Did you know that the second largest cactus in the world and the largest in the Peninsula of Baja California Sur is the Elephant Cactus or “Cardon” in Spanish. This cactus can be found in the states of Baja California North, Baja California Sur and Sonora. The largest cactus is the Saguaro, which is not found in the Baja. A popular tourist spot to view the giant Elephant cactus is located outside of the coastal town of San Felipe, in a nature park called Valle de Los Gigantes or “Valley of the Giants”. The valley was declared a protected area since 1980 as it is a biological corridor which also protects endangered animals like; eagles, owls, coyotes, bighorn sheep, pronghorns, mountain lions and a variety of snakes. The elephant cactus is a slow growing cactus that can live for hundreds of years, grow more than 60 feet high and weigh over 20 tons. The stems have many uses. The flesh has healing properties such as pain killer and disinfectant. The inside of the stem has ribs which ranchers have dried to make items such as fishing poles and fences.
The very unique Boojum Tree or “Cirio” in Spanish is almost completely endemic to the Baja California Peninsula (Northern and Southern states) with only a small amount found in the state of Sonora, Mexico. In Southern Baja in an area referred to as the Catavina desert, you can find the Valley of the Cirios which is a unique cactus sanctuary, home to hundreds of these trees. The Boojum is a tall, candle like tree with a trunk covered by spiny branches. It can grow to heights of up to 70 feet and has clusters of tubular yellow flowers that bloom in both summer and autumn. This tree can survive for up to 5 years with no rainfall. As this tree does not yield fruit and is mostly hollow inside, there are few uses for it.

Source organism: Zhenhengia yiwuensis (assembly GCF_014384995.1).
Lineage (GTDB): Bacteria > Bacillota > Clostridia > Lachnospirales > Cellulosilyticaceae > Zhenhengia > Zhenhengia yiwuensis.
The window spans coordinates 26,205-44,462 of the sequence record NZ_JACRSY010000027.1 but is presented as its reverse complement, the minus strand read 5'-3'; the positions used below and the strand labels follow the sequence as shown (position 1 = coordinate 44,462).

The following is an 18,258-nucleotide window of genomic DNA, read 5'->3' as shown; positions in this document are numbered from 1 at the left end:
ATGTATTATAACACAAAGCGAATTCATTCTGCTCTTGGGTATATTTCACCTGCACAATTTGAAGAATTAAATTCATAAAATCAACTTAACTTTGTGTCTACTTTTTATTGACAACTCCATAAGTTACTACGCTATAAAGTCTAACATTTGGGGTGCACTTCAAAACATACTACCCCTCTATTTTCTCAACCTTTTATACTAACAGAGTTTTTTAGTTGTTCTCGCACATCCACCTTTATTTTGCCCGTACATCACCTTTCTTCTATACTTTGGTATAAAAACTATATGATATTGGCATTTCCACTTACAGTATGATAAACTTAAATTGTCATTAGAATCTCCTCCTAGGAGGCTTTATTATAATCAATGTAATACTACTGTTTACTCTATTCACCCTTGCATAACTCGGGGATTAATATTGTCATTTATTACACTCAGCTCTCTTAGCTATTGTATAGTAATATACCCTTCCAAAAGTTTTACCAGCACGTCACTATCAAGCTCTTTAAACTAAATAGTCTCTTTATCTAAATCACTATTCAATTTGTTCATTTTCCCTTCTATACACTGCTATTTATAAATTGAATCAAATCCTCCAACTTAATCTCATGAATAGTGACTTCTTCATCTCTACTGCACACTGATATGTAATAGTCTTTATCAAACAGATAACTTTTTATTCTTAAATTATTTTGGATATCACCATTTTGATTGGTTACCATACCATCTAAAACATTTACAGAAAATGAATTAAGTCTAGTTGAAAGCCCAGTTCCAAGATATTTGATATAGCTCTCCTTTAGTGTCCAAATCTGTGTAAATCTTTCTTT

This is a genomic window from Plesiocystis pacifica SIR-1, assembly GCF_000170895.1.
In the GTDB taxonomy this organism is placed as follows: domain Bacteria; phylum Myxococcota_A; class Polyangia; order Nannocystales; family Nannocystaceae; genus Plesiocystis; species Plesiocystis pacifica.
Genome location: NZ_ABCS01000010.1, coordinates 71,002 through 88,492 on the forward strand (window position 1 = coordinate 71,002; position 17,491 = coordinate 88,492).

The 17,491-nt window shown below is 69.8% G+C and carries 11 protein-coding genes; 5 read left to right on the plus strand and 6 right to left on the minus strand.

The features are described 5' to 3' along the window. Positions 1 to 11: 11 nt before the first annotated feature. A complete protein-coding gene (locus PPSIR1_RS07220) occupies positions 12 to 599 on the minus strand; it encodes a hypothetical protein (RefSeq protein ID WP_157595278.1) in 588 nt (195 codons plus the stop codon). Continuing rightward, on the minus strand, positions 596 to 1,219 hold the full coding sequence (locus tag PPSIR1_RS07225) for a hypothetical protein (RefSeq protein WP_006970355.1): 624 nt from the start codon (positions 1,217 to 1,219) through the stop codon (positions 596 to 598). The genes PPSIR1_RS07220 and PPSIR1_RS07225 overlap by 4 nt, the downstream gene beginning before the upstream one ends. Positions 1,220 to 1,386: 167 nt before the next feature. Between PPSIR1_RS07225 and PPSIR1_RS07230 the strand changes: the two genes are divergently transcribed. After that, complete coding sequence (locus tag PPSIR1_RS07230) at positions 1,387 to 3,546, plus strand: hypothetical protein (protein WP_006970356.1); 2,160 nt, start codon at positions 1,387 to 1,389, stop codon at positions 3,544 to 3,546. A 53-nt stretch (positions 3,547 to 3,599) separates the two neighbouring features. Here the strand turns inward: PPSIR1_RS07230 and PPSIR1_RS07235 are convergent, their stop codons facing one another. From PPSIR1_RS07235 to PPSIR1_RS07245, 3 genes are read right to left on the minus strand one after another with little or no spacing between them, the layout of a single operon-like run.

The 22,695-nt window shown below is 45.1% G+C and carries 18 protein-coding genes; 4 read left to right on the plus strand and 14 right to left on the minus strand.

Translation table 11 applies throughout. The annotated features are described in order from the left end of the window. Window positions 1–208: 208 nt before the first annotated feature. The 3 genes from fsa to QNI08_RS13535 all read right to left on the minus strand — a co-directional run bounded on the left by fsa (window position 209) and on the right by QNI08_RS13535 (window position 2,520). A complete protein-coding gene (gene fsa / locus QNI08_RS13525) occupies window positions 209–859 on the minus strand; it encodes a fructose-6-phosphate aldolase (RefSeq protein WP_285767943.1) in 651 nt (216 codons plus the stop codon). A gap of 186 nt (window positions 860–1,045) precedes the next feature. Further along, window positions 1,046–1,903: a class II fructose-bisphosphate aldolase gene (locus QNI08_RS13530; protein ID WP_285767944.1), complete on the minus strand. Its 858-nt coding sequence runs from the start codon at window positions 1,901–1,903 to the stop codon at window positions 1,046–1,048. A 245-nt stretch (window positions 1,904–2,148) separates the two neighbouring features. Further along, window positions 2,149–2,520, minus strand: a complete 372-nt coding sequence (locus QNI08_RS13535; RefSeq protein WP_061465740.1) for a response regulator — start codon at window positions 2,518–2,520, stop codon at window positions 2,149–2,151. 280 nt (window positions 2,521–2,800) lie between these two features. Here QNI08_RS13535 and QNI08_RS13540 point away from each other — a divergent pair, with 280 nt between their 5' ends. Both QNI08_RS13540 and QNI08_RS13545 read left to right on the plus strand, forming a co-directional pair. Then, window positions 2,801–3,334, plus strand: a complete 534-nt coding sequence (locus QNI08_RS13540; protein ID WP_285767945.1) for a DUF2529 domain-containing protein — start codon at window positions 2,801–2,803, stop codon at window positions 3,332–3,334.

Boojum tree image courtesy of Wikpedia
Echinocereus Martimus is an endemic species found along the Western Pacific coast of Baja California. Growing at lower elevations a few kilometers in-land from the shoreline, it thrives in sandy loam soil (soil composed of sand, silt and clay). This cactus has many branches and forms colonies of cylindrical stems. During a lengthy blooming season (Spring to Autumn), it’s small, yellow flowers bloom below the stem tips and do not always open completely due to the plants interlaced spines. The spines change color with age. While young, they are red and then turn yellow fading to grey.
Echinocereus Martimus image courtesy of cactiguide.com
Baja’s unique desert landscapes are home to over 120 species of cactus. With the majority of precipitation occurring during late summer and early fall, the rains provide an explosion of life. Meeting Incentive Experts can provide a picturesque guided tour through the nature of the Baja desert during your next program in Los Cabos.